Expect her to hit the ground running in Phoenix. After making the NBA Finals in 2021, the Suns were knocked out of the 2022 conference semis by the Dallas Mavericks. Even though the team didn’t have any picks in the 2022 draft, Phoenix did re-sign former top pick Deandre Ayton and does retain one of the league’s best backcourts in All-Stars Chris Paul and Devin Booker.
Besides pushing for a championship, the Suns have been vocal about advocating for the return of Phoenix Mercury center Brittney Griner—who has been detained in Russia since February. While Cato, in her capacity at the league, hasn’t been privy to the backchannel communication the NBA has engaged in on Griner’s behalf, she appreciates the complexity of the situation and the precariousness of the timing. “Brittney is intertwined in the social justice movements of the past two years,” she says. “There’s war in Europe, maybe a recession here. We’re dealing with fertility matters when it comes to women. When you look at the last five to seven years, it’s just been uncanny. I didn’t think in my lifetime that I’d be in the space that I’m in now.”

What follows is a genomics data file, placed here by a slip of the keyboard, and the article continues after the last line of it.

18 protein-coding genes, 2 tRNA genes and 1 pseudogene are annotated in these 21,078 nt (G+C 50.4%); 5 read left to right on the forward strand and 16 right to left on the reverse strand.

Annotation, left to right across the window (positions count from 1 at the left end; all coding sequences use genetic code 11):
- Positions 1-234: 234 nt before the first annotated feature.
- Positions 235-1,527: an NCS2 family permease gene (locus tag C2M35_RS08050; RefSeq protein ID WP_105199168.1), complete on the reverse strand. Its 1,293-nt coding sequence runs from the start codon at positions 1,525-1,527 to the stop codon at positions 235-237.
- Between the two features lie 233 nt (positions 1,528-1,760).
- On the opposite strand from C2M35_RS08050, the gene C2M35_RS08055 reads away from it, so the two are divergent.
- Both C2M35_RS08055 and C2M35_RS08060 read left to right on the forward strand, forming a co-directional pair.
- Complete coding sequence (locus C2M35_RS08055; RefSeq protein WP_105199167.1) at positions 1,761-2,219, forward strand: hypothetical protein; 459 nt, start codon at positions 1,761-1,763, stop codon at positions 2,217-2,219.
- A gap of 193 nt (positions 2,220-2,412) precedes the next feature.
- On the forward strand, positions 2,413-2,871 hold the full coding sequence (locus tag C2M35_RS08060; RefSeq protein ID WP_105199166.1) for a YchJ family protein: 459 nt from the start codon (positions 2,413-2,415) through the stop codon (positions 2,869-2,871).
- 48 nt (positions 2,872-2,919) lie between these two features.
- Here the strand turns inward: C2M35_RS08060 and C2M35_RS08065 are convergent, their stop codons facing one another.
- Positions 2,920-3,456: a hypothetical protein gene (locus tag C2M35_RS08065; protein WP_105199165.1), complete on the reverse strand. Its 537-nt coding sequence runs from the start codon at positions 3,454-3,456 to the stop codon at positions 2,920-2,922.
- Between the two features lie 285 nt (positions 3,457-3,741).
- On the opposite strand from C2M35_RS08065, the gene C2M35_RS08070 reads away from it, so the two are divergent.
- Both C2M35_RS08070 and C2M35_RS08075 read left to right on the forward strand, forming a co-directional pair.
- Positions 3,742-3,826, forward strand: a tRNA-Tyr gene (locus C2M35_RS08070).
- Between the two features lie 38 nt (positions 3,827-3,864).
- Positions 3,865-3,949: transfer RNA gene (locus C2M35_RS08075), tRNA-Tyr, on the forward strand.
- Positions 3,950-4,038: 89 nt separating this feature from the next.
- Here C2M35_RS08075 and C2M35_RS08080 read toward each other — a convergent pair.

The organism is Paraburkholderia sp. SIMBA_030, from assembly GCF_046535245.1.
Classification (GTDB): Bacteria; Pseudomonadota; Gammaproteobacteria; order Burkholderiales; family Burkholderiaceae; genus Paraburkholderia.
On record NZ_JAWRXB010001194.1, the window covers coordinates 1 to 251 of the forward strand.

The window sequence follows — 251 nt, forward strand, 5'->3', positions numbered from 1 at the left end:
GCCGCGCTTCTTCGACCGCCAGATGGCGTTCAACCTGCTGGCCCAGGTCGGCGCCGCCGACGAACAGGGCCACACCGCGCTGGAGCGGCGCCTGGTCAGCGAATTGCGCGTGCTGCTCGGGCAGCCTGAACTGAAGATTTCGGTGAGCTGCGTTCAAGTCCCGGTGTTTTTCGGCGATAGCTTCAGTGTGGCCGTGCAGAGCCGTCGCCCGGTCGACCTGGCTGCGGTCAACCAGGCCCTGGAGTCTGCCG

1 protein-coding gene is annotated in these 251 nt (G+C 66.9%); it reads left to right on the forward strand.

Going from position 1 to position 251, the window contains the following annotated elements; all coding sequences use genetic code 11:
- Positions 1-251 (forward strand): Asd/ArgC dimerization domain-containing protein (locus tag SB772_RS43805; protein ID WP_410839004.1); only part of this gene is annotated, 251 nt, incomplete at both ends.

But she’s here now. By the time she finally slips on that official Suns cap, she could find herself swapping it for a few different hats.
Andrew Lawrence is a contributor for Empower Onyx, a diverse multi-channel platform celebrating the stories and transformative power of sports for Black women and girls.